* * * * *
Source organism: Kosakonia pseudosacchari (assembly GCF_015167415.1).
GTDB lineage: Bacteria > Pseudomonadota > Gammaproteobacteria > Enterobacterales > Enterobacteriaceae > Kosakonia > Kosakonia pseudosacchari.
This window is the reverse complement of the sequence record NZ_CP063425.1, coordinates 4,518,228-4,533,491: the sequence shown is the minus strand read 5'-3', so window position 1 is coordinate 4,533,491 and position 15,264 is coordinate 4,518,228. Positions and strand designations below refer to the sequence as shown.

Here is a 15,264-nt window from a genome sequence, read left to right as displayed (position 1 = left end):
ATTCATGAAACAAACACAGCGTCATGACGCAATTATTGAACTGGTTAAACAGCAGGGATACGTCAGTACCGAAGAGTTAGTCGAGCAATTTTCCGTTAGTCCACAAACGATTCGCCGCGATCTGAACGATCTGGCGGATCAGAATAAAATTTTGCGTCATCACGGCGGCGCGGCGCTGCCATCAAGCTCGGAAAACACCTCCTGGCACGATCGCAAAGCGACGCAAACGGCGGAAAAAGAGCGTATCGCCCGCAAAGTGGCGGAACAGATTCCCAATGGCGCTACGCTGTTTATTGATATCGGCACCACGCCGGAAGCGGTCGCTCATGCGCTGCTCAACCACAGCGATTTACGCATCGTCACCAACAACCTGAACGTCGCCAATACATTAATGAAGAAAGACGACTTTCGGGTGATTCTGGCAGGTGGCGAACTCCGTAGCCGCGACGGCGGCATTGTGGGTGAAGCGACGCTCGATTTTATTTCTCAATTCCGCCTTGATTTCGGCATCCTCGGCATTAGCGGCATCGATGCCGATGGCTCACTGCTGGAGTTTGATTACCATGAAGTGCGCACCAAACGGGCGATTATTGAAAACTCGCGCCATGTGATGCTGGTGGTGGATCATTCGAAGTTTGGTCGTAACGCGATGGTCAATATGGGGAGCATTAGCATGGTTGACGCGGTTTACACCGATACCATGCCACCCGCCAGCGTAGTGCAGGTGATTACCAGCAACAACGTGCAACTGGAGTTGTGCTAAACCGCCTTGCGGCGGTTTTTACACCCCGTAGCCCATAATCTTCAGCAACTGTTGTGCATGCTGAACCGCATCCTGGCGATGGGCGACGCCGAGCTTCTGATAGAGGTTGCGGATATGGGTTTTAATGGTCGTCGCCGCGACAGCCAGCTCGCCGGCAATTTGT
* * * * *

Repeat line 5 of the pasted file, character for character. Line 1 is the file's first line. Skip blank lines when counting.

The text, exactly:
ATTCATGAAACAAACACAGCGTCATGACGCAATTATTGAACTGGTTAAACAGCAGGGATACGTCAGTACCGAAGAGTTAGTCGAGCAATTTTCCGTTAGTCCACAAACGATTCGCCGCGATCTGAACGATCTGGCGGATCAGAATAAAATTTTGCGTCATCACGGCGGCGCGGCGCTGCCATCAAGCTCGGAAAACACCTCCTGGCACGATCGCAAAGCGACGCAAACGGCGGAAAAAGAGCGTATCGCCCGCAAAGTGGCGGAACAGATTCCCAATGGCGCTACGCTGTTTATTGATATCGGCACCACGCCGGAAGCGGTCGCTCATGCGCTGCTCAACCACAGCGATTTACGCATCGTCACCAACAACCTGAACGTCGCCAATACATTAATGAAGAAAGACGACTTTCGGGTGATTCTGGCAGGTGGCGAACTCCGTAGCCGCGACGGCGGCATTGTGGGTGAAGCGACGCTCGATTTTATTTCTCAATTCCGCCTTGATTTCGGCATCCTCGGCATTAGCGGCATCGATGCCGATGGCTCACTGCTGGAGTTTGATTACCATGAAGTGCGCACCAAACGGGCGATTATTGAAAACTCGCGCCATGTGATGCTGGTGGTGGATCATTCGAAGTTTGGTCGTAACGCGATGGTCAATATGGGGAGCATTAGCATGGTTGACGCGGTTTACACCGATACCATGCCACCCGCCAGCGTAGTGCAGGTGATTACCAGCAACAACGTGCAACTGGAGTTGTGCTAAACCGCCTTGCGGCGGTTTTTACACCCCGTAGCCCATAATCTTCAGCAACTGTTGTGCATGCTGAACCGCATCCTGGCGATGGGCGACGCCGAGCTTCTGATAGAGGTTGCGGATATGGGTTTTAATGGTCGTCGCCGCGACAGCCAGCTCGCCGGCAATTTGT